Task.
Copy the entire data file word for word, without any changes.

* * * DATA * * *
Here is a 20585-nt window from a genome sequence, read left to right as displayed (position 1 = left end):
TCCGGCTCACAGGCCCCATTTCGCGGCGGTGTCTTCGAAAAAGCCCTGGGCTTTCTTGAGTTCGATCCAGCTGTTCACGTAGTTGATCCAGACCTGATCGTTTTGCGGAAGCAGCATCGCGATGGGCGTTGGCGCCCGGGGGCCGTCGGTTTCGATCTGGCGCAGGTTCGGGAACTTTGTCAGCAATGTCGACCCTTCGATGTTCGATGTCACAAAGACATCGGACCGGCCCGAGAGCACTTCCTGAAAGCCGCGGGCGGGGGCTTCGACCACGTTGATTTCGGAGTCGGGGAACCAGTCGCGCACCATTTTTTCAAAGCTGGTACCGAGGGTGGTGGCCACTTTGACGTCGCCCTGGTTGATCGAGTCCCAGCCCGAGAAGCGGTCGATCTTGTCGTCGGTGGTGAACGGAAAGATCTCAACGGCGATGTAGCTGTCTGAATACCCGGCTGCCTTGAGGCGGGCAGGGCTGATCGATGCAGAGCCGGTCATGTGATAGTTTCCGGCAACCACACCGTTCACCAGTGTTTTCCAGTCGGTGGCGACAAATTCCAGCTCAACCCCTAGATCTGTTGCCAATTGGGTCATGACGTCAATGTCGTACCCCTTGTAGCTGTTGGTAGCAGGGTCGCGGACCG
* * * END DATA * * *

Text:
Here is a 20585-nt window from a genome sequence, read left to right as displayed (position 1 = left end):
TCCGGCTCACAGGCCCCATTTCGCGGCGGTGTCTTCGAAAAAGCCCTGGGCTTTCTTGAGTTCGATCCAGCTGTTCACGTAGTTGATCCAGACCTGATCGTTTTGCGGAAGCAGCATCGCGATGGGCGTTGGCGCCCGGGGGCCGTCGGTTTCGATCTGGCGCAGGTTCGGGAACTTTGTCAGCAATGTCGACCCTTCGATGTTCGATGTCACAAAGACATCGGACCGGCCCGAGAGCACTTCCTGAAAGCCGCGGGCGGGGGCTTCGACCACGTTGATTTCGGAGTCGGGGAACCAGTCGCGCACCATTTTTTCAAAGCTGGTACCGAGGGTGGTGGCCACTTTGACGTCGCCCTGGTTGATCGAGTCCCAGCCCGAGAAGCGGTCGATCTTGTCGTCGGTGGTGAACGGAAAGATCTCAACGGCGATGTAGCTGTCTGAATACCCGGCTGCCTTGAGGCGGGCAGGGCTGATCGATGCAGAGCCGGTCATGTGATAGTTTCCGGCAACCACACCGTTCACCAGTGTTTTCCAGTCGGTGGCGACAAATTCCAGCTCAACCCCTAGATCTGTTGCCAATTGGGTCATGACGTCAATGTCGTACCCCTTGTAGCTGTTGGTAGCAGGGTCGCGGACCG